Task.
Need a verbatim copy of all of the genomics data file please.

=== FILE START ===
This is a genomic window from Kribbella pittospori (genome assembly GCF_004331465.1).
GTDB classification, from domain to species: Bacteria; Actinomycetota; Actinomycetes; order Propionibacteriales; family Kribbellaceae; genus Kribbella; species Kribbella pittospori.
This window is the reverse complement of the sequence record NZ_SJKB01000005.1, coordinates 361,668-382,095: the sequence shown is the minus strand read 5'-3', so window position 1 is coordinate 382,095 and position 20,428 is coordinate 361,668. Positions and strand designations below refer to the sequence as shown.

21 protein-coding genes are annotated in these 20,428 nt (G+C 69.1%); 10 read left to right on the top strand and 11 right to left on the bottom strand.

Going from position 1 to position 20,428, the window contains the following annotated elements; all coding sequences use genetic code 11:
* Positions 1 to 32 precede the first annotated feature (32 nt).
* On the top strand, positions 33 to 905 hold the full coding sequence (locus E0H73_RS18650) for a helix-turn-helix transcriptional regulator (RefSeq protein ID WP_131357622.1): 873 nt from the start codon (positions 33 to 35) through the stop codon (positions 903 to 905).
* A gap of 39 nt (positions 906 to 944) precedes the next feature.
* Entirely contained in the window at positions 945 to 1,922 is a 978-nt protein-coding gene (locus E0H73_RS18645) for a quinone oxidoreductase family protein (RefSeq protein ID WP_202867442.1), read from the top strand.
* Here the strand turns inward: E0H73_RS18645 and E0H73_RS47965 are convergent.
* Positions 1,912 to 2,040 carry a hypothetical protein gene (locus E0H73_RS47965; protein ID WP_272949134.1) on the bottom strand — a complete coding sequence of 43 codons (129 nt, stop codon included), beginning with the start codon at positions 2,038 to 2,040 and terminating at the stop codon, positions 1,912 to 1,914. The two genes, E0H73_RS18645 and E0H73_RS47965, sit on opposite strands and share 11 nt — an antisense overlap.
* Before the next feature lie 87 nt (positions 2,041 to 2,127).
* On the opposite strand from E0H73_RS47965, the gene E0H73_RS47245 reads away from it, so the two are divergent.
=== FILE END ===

This is a genomic window from Kribbella pittospori (genome assembly GCF_004331465.1).
GTDB classification, from domain to species: Bacteria; Actinomycetota; Actinomycetes; order Propionibacteriales; family Kribbellaceae; genus Kribbella; species Kribbella pittospori.
This window is the reverse complement of the sequence record NZ_SJKB01000005.1, coordinates 361,668-382,095: the sequence shown is the minus strand read 5'-3', so window position 1 is coordinate 382,095 and position 20,428 is coordinate 361,668. Positions and strand designations below refer to the sequence as shown.

21 protein-coding genes are annotated in these 20,428 nt (G+C 69.1%); 10 read left to right on the top strand and 11 right to left on the bottom strand.

Going from position 1 to position 20,428, the window contains the following annotated elements; all coding sequences use genetic code 11:
* Positions 1 to 32 precede the first annotated feature (32 nt).
* On the top strand, positions 33 to 905 hold the full coding sequence (locus E0H73_RS18650) for a helix-turn-helix transcriptional regulator (RefSeq protein ID WP_131357622.1): 873 nt from the start codon (positions 33 to 35) through the stop codon (positions 903 to 905).
* A gap of 39 nt (positions 906 to 944) precedes the next feature.
* Entirely contained in the window at positions 945 to 1,922 is a 978-nt protein-coding gene (locus E0H73_RS18645) for a quinone oxidoreductase family protein (RefSeq protein ID WP_202867442.1), read from the top strand.
* Here the strand turns inward: E0H73_RS18645 and E0H73_RS47965 are convergent.
* Positions 1,912 to 2,040 carry a hypothetical protein gene (locus E0H73_RS47965; protein ID WP_272949134.1) on the bottom strand — a complete coding sequence of 43 codons (129 nt, stop codon included), beginning with the start codon at positions 2,038 to 2,040 and terminating at the stop codon, positions 1,912 to 1,914. The two genes, E0H73_RS18645 and E0H73_RS47965, sit on opposite strands and share 11 nt — an antisense overlap.
* Before the next feature lie 87 nt (positions 2,041 to 2,127).
* On the opposite strand from E0H73_RS47965, the gene E0H73_RS47245 reads away from it, so the two are divergent.